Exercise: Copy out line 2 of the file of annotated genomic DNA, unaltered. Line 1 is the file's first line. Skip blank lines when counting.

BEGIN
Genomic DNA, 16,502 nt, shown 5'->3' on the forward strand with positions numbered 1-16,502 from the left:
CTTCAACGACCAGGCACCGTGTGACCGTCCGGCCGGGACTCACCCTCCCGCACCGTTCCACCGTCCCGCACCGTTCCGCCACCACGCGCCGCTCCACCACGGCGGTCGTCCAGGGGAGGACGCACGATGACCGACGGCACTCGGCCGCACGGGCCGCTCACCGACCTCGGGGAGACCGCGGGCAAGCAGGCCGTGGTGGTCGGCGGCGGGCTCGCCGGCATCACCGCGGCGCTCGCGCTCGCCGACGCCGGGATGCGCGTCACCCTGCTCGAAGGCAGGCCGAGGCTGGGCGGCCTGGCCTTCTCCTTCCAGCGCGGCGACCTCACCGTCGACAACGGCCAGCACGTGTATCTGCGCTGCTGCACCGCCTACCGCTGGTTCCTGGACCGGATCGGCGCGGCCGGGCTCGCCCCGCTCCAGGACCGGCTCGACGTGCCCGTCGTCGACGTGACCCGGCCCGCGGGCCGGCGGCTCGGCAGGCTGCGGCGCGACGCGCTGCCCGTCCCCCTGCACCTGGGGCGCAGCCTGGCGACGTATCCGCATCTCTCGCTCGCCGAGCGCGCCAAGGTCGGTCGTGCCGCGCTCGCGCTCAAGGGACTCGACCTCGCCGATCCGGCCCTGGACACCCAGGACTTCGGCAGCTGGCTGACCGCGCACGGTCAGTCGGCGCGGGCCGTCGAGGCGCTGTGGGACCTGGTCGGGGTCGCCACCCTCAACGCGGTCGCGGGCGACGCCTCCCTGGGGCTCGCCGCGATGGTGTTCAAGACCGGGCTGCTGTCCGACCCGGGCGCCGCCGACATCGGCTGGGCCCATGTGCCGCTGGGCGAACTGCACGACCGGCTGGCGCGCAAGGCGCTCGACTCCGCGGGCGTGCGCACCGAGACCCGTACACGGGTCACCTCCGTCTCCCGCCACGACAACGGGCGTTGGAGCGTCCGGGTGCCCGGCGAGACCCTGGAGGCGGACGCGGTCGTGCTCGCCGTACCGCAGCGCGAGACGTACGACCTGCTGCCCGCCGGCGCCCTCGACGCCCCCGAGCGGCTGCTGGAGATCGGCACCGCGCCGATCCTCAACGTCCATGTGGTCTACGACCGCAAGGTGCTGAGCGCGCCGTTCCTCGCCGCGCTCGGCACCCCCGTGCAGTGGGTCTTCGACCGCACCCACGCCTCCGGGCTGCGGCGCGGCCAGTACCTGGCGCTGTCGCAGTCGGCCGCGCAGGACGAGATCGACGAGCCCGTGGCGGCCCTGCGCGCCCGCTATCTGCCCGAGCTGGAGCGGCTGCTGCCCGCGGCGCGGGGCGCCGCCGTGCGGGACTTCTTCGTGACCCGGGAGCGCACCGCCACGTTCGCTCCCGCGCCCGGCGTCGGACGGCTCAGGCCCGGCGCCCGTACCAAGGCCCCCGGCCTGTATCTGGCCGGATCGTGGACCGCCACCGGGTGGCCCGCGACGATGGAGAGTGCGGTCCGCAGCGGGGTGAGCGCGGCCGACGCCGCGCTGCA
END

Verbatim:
CTTCAACGACCAGGCACCGTGTGACCGTCCGGCCGGGACTCACCCTCCCGCACCGTTCCACCGTCCCGCACCGTTCCGCCACCACGCGCCGCTCCACCACGGCGGTCGTCCAGGGGAGGACGCACGATGACCGACGGCACTCGGCCGCACGGGCCGCTCACCGACCTCGGGGAGACCGCGGGCAAGCAGGCCGTGGTGGTCGGCGGCGGGCTCGCCGGCATCACCGCGGCGCTCGCGCTCGCCGACGCCGGGATGCGCGTCACCCTGCTCGAAGGCAGGCCGAGGCTGGGCGGCCTGGCCTTCTCCTTCCAGCGCGGCGACCTCACCGTCGACAACGGCCAGCACGTGTATCTGCGCTGCTGCACCGCCTACCGCTGGTTCCTGGACCGGATCGGCGCGGCCGGGCTCGCCCCGCTCCAGGACCGGCTCGACGTGCCCGTCGTCGACGTGACCCGGCCCGCGGGCCGGCGGCTCGGCAGGCTGCGGCGCGACGCGCTGCCCGTCCCCCTGCACCTGGGGCGCAGCCTGGCGACGTATCCGCATCTCTCGCTCGCCGAGCGCGCCAAGGTCGGTCGTGCCGCGCTCGCGCTCAAGGGACTCGACCTCGCCGATCCGGCCCTGGACACCCAGGACTTCGGCAGCTGGCTGACCGCGCACGGTCAGTCGGCGCGGGCCGTCGAGGCGCTGTGGGACCTGGTCGGGGTCGCCACCCTCAACGCGGTCGCGGGCGACGCCTCCCTGGGGCTCGCCGCGATGGTGTTCAAGACCGGGCTGCTGTCCGACCCGGGCGCCGCCGACATCGGCTGGGCCCATGTGCCGCTGGGCGAACTGCACGACCGGCTGGCGCGCAAGGCGCTCGACTCCGCGGGCGTGCGCACCGAGACCCGTACACGGGTCACCTCCGTCTCCCGCCACGACAACGGGCGTTGGAGCGTCCGGGTGCCCGGCGAGACCCTGGAGGCGGACGCGGTCGTGCTCGCCGTACCGCAGCGCGAGACGTACGACCTGCTGCCCGCCGGCGCCCTCGACGCCCCCGAGCGGCTGCTGGAGATCGGCACCGCGCCGATCCTCAACGTCCATGTGGTCTACGACCGCAAGGTGCTGAGCGCGCCGTTCCTCGCCGCGCTCGGCACCCCCGTGCAGTGGGTCTTCGACCGCACCCACGCCTCCGGGCTGCGGCGCGGCCAGTACCTGGCGCTGTCGCAGTCGGCCGCGCAGGACGAGATCGACGAGCCCGTGGCGGCCCTGCGCGCCCGCTATCTGCCCGAGCTGGAGCGGCTGCTGCCCGCGGCGCGGGGCGCCGCCGTGCGGGACTTCTTCGTGACCCGGGAGCGCACCGCCACGTTCGCTCCCGCGCCCGGCGTCGGACGGCTCAGGCCCGGCGCCCGTACCAAGGCCCCCGGCCTGTATCTGGCCGGATCGTGGACCGCCACCGGGTGGCCCGCGACGATGGAGAGTGCGGTCCGCAGCGGGGTGAGCGCGGCCGACGCCGCGCTGCA